The Mock(Of T) generic class is defined in the Moq assembly. In our example, the Mock<IOrderService> object provides us a mock implementation of the IOrderService interface. We can’t pass the object directly into the OrderClient constructor since it requires an IOrderService parameter, not Mock<IOrderService>. We can get the actual IOrderService object via the Object property. Currently, the assertion in the test method will fail because the return value of the mock’s GetOrder method is null. That is because we still haven’t specified what should be returned when the GetOrder method is called. By default, Moq will return default values like null or zero, depending on the data type. We can change this behavior by adding setups.

[TestFixture]
public class OrderClientTests3
{
Mock<IOrderService> orderService;

[SetUp]
public void Setup()
{
orderService = new Mock<IOrderService>(MockBehavior.Strict);
orderService
.Setup<Order>(o => o.GetOrder(1))
.Returns(new Order { Id = 1 });
}

[Test]
public void GetOrderTest()
{
var client = new OrderClient(orderService.Object);
Order order = client.GetOrder(1);
Assert.AreEqual(order.Id, 1);

orderService.Verify<Order>(o => o.GetOrder(1), Times.Once());
}
}

Listing 6. Using Setup and Verify

If we put in words the code that we added in the Setup method, it means that when the GetOrder method is called on the mock and the passed parameter is 1, return an object of type Order where its Id property is set to 1. This time, the assertion will pass. We can also verify whether a mock’s method is called exactly once, never, twice, etc. In our example, we would like to check if it is called only once. What if we changed the GetOrder’s parameter from 1 to 2? Moq will now throw the following exception because we constructed the mock with the MockBehavior.Strict parameter.

Moq.MockException : IOrderService.GetOrder(2) invocation failed with mock behavior Strict. All invocations on the mock must have a corresponding setup.

If we want the mock to accept another parameter value, then we have to add another setup or change the existing one to allow other values.

[TestFixture]
public class OrderClientTests4
{
Mock<IOrderService> orderService;

[SetUp]
public void Setup()
{
orderService = new Mock<IOrderService>(MockBehavior.Strict);
orderService
.Setup<Order>(o => o.GetOrder(It.IsAny<int>()))
.Returns((int orderId) => new Order { Id = orderId });
}

[Test]
public void GetOrderTest()
{
var client = new OrderClient(orderService.Object);
Order order = client.GetOrder(1);
Assert.AreEqual(order.Id, 1);
Order order2 = client.GetOrder(2);
Assert.AreEqual(order2.Id, 2);

orderService.Verify<Order>(o => o.GetOrder(It.IsAny<int>()), Times.Exactly(2));
}
}

Listing 7. Using the It.IsAny Method and Setting the Return Value

We have updated the unit test code so that the GetOrder method accepts any integer. This is achieved by using the It.IsAny method. We can also use a lambda expression in the Returns method so that we can access the integer passed to the GetOrder method. Now, the mock’s GetOrder method accepts any integer and returns an Order where its Id property is set to the integer.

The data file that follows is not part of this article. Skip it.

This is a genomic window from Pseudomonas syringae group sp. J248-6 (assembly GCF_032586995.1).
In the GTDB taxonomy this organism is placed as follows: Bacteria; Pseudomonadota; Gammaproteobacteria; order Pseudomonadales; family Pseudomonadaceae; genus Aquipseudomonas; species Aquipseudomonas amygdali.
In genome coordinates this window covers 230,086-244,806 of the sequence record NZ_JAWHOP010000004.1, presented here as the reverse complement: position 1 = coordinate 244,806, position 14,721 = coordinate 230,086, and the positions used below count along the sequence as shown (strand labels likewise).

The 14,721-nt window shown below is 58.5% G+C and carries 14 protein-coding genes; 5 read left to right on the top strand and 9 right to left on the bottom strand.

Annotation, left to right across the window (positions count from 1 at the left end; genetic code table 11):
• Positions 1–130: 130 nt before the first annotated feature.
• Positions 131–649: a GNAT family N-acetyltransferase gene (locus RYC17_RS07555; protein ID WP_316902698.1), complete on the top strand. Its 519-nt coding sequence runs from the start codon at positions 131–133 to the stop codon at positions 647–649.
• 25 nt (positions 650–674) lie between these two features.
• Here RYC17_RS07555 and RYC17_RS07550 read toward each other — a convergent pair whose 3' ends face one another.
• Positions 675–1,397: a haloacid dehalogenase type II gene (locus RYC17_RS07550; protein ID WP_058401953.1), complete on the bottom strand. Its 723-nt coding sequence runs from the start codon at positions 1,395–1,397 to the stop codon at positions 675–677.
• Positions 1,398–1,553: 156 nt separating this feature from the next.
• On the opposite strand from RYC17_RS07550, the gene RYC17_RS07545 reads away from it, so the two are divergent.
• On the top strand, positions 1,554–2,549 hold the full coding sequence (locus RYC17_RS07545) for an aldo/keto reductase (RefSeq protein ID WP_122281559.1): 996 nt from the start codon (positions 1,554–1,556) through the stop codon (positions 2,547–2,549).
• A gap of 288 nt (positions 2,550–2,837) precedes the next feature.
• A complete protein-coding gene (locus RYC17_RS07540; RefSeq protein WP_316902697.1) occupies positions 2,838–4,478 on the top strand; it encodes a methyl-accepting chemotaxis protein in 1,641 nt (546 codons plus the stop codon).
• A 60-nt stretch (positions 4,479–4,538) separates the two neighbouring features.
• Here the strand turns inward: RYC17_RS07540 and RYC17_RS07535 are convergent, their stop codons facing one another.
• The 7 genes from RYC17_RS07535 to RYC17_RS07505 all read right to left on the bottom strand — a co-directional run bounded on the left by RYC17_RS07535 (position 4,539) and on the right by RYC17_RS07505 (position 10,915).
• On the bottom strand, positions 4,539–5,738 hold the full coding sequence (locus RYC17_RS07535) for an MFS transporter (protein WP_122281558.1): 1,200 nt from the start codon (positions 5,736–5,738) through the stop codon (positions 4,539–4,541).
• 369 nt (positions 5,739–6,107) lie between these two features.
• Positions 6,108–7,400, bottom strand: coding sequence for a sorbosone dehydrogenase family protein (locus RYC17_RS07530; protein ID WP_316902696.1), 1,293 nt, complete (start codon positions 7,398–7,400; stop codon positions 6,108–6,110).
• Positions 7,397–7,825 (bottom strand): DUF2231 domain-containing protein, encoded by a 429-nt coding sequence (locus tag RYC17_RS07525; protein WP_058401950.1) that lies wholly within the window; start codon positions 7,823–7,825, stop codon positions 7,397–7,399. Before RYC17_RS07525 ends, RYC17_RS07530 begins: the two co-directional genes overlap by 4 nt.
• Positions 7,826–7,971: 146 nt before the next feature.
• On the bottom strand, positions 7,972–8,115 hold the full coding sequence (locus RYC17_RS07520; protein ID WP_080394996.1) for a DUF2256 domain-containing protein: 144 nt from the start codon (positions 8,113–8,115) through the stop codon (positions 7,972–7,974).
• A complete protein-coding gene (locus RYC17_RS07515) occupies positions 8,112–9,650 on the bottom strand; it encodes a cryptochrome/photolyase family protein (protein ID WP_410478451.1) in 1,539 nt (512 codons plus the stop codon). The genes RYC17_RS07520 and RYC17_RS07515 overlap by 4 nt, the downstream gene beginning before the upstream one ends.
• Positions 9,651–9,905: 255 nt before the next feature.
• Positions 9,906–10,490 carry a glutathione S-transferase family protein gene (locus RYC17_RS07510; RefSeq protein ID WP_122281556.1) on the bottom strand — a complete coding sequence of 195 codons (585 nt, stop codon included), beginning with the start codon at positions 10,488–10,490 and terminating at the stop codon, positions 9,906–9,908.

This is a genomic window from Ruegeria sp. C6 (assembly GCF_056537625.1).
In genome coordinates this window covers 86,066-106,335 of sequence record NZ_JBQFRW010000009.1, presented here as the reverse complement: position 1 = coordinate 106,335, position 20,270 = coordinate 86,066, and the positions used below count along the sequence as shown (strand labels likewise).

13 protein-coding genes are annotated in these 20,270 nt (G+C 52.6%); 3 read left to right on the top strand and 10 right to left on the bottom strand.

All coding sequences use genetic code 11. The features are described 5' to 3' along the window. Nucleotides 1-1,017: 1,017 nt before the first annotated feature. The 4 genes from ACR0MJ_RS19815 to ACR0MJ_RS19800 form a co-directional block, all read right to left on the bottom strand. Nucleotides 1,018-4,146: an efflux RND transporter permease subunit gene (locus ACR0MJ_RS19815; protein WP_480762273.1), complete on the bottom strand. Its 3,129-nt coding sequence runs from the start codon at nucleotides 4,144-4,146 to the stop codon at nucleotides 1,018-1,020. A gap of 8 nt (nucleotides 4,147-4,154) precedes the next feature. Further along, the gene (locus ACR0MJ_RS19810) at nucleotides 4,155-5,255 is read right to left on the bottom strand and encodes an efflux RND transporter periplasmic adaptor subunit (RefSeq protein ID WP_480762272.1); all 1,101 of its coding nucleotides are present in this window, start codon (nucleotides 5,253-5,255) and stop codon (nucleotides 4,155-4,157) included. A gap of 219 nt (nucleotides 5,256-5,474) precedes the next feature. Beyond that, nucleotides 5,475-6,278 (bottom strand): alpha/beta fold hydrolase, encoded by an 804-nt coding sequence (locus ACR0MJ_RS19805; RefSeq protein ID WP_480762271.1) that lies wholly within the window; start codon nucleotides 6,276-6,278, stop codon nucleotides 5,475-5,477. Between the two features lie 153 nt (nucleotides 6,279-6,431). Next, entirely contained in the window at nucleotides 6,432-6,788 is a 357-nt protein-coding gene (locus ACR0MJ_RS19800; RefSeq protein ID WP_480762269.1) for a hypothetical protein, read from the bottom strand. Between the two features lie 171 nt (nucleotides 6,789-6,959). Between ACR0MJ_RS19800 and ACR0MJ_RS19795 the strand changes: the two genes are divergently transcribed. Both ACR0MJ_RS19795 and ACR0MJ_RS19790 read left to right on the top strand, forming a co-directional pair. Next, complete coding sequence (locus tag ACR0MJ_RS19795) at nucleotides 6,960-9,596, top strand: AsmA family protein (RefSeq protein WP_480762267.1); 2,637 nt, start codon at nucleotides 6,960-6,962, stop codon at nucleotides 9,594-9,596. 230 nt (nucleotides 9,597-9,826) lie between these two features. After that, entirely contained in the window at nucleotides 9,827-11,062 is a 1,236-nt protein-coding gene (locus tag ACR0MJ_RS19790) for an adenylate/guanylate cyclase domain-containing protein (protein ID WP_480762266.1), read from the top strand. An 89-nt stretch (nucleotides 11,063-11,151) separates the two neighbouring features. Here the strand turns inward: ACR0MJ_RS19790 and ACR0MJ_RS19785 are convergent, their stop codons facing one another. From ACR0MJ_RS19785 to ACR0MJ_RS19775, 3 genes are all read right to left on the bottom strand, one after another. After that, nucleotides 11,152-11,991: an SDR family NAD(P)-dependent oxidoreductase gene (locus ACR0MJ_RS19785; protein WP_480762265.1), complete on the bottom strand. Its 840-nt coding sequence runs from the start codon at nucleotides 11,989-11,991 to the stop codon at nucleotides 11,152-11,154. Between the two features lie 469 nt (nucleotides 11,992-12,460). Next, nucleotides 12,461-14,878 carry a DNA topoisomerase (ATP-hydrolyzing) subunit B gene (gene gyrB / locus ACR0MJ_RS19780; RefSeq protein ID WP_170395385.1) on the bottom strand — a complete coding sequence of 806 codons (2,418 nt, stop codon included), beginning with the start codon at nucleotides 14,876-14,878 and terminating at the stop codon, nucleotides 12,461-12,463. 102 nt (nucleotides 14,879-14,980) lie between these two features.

Throwing Exceptions

As we know, exceptions caused by timeouts, faulted channels, etc. are sometimes thrown when we try to invoke WCF services. Usually, we have proper exception handling code in our client applications and we also want to test that. Fortunately, we can also let our mocks throw exceptions. Let’s change our unit test code so that the GetOrder method throws an exception when the passed integer is greater than 10.

[TestFixture]
public class OrderClientTests5
{
Mock<IOrderService> orderService;

[SetUp]
public void Setup()
{
orderService = new Mock<IOrderService>(MockBehavior.Strict);
orderService
.Setup<Order>(o => o.GetOrder(It.Is<int>(i => i <= 10)))
.Returns((int orderId) => new Order { Id = orderId });
orderService
.Setup<Order>(o => o.GetOrder(It.Is<int>(i => i > 10)))
.Throws(new Exception("Some Exception"));
}

[Test]
public void GetOrderTest()
{
var client = new OrderClient(orderService.Object);
Order order = client.GetOrder(1);
Assert.AreEqual(order.Id, 1);
Order order2 = client.GetOrder(2);
Assert.AreEqual(order2.Id, 2);

Assert.Throws<Exception>(() => client.GetOrder(11));

orderService.Verify<Order>(o => o.GetOrder(It.IsAny<int>()), Times.Exactly(3));
}
}

Listing 7. Using the It.Is Method and Throwing an Exception

Using the It.Is method, we can specify certain conditions and the corresponding actions to be taken when a condition is met. In our example, there are two conditions: the integer is less than or equal to 10, and the integer is greater than 10. Using the Throws method, we can tell the mock to throw an exception when the second condition is met. Since the code we are testing does not handle any exception, the exception will bubble up to our unit test code. We can simply assert that the method throws an exception. We can also throw other types of exceptions in our tests so that the appropriate exception handling codes are all covered.